By Rebecca Kelley
The children of America need you! Despite great movies like “Super 8,” “Hugo,” “The Muppets” and anything by Pixar, nefarious forces in Hollywood insist on cranking out movies that think a farting noise is the height of humor. Although, for the ages 5-12 demographic, it just might be. “Ticket or Click It” is here to explore your options from what is new On Demand to what is new in theaters. Click on the links for more info about ordering movies at home On Demand or buying tickets from Fandango before you go out. And if you’re looking for something for the kids, there’s plenty to choose from. Just keep an
open immature mind.
What’s On Demand?
Purely preposterous Mr. Popper, a divorced father of two, gets a shipment of penguins from his own father. Darn if the little guys don’t solve everyone’s problems, but not without mucking up Mr. Popper’s pad first.
Our take: Do you like poop? Because the majority of this movie is jokes about penguin droppings. The penguins are occasionally cute and will probably entertain children, but adults will be banging their heads against the wall. This is the perfect film to distract the kids while you wrap gifts or enjoy a hot toddy. Just, please, be wise. You may not want to watch it with them.
Smurfette can do better The purple shirtless gang is back and this time they’re going to take Manhattan. Their nemesis Gargamel has chased them into New York City, where they have to find a way home. The film combines CGI animation and live action.
Our take: Just one New York rat could probably deal with those Smurfs, but this is not that kind of movie. It has a lot of meaningless action and some pretty smurfing adult humor, plus plenty of smurfing fart jokes. Children might enjoy it to some degree, but they deserve better than this. We all do.
What’s In Theaters?
Elementary, of course Sherlock (Robert Downey Jr.) and Watson (Jude Law) reunite for another madcap adventure. Watson wants to marry, but the diabolical Moriarty threatens him and his new bride. It all leads, as these things so often do, to anarchist bombers, a Gypsy camp, a German munitions factory and an international peace summit.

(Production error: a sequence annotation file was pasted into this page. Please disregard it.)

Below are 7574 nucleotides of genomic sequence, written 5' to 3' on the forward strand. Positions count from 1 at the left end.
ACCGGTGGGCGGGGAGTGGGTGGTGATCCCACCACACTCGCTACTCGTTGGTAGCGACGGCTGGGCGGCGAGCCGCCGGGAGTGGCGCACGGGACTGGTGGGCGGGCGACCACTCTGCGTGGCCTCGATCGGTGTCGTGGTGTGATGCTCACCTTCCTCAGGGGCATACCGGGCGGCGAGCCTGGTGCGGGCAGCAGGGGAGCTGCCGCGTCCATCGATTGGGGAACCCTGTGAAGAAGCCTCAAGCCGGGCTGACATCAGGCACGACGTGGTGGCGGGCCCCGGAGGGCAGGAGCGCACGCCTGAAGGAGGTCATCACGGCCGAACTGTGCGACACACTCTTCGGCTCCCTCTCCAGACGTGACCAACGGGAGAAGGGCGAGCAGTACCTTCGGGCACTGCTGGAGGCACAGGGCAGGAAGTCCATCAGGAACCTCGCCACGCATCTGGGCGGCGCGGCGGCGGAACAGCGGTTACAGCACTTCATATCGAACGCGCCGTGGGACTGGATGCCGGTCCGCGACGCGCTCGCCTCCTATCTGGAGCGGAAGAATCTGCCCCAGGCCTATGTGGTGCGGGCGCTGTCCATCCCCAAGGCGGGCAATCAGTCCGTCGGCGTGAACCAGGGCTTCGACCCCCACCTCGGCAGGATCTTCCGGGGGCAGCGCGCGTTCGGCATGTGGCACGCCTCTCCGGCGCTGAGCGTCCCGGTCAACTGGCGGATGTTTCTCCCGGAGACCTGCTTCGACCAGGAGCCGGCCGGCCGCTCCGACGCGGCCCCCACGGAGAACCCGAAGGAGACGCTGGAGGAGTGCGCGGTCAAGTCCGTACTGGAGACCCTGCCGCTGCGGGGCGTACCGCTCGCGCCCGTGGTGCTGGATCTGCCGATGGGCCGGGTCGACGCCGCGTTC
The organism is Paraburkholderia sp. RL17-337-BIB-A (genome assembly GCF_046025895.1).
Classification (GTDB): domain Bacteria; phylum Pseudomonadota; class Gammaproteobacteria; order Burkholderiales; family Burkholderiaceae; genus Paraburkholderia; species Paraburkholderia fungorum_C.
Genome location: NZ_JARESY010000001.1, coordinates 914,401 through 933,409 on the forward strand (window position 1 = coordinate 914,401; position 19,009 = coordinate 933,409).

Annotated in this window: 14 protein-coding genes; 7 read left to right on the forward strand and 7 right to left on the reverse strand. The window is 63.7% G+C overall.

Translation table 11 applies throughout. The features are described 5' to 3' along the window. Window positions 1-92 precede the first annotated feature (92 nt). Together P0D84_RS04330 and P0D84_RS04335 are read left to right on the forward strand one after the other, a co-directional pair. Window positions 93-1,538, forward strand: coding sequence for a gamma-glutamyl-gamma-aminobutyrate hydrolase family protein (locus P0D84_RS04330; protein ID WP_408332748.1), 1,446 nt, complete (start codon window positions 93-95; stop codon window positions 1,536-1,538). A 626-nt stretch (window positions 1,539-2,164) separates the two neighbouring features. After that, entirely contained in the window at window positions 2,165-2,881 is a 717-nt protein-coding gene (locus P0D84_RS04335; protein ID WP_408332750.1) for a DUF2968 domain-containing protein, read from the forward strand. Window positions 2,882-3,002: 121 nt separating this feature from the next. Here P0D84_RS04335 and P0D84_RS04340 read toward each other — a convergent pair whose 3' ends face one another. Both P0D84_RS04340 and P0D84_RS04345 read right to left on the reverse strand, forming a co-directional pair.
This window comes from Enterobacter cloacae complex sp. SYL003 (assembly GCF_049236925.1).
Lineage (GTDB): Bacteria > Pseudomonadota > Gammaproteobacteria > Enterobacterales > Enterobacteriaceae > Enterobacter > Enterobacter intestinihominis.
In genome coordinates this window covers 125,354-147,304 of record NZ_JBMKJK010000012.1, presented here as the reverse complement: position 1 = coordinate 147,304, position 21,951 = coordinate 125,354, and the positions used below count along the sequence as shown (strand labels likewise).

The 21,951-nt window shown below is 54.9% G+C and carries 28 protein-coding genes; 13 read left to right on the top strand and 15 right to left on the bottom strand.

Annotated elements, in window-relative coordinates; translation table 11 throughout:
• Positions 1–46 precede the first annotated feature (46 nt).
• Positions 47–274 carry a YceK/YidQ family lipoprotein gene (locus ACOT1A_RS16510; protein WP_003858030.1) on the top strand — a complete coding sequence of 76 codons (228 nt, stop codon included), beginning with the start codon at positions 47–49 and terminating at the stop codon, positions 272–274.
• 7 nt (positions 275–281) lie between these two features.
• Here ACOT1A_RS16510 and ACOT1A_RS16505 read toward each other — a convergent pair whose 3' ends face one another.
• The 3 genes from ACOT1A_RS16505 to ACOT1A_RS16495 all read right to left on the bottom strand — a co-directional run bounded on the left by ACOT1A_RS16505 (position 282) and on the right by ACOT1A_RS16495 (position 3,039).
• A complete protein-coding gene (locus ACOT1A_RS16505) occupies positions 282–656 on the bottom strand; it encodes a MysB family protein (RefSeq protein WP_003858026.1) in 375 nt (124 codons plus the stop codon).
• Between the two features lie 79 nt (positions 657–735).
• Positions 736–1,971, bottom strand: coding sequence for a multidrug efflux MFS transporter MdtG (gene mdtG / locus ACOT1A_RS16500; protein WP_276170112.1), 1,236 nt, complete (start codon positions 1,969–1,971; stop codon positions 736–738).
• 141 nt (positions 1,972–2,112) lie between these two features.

Our take: Some of the action scenes are pretty good and some of the humor is quite funny. Especially, take note of Stephen Fry as Holmes’ brother, in a short scene that raises the bar for humor everywhere. However, the story is convoluted and murky and the rivalry between Holmes and Moriarty feels unimportant. This Holmes bears little resemblance to the iconic character. He hardly stops to collect any cigar ash for analysis, nor does he notice the wear patterns on a man’s shoes. He’s too busy being manic and quirky. An enjoyable effort at times, but adding up to be mediocre.
Shadows within shadows Gary Oldman stars as George Smiley, a retired top operative in Britian’s MI6 spy agency in the 1970s. The Cold War is in full swing, tensions are high and there just might be a Soviet mole in the agency. Smiley must investigate the men he thought were his friends and compatriots.
Our take: The film relies on silence and small cues to tell the story, which, at times, adds to the sense of menace and, at times, just confuses the audience. The characters, however, are acted amazingly well. From a geo-political scope, their focus has narrowed to just the men in the trenches with them. The spy story becomes a story of friendship and betrayal, trust and backstabbing. By the end, I was hooked despite confusion in the beginning.
Where’s a mousetrap when you need it? Alvin and his little rodent friends take a cruise to relax. As expected, they end up shipwrecked on a seemingly deserted island.
Our take: I did not see this film, but all the same, the Chipmunks’ grating, hyperspeed little voices are in my head. Make it stop. Please make it stop. If you take your children to see this film, it will only encourage Hollywood to make more. And nobody wants that. Do they?
No couches were jumped, however. The fourth “Mission: Impossible” stars Tom Cruise (with “Rock of Ages” on the way, could he be making a comeback?) as Ethan Hunt. After the death of his wife, Hunt finds himself in a Russian jail. It doesn’t take long for him to escape and lead his team on a mission to stop a global bombing plot.
Our take: You go to “Mission: Impossible” movies to see physics-defying feats, and this movie does not disappoint. As Cruise leads his team through a sort of stuntman ballet, you’ll wonder how he did it all. You’ll be on the edge of your seat. Later, you won’t remember the plot, just bodies dangling or falling through the air. Enjoy!
Ticket or Click It?
Ticket! Go see “Mission: Impossible – Ghost Protocol”
The opinions expressed are solely those of the author and do not necessarily reflect the views of Comcast.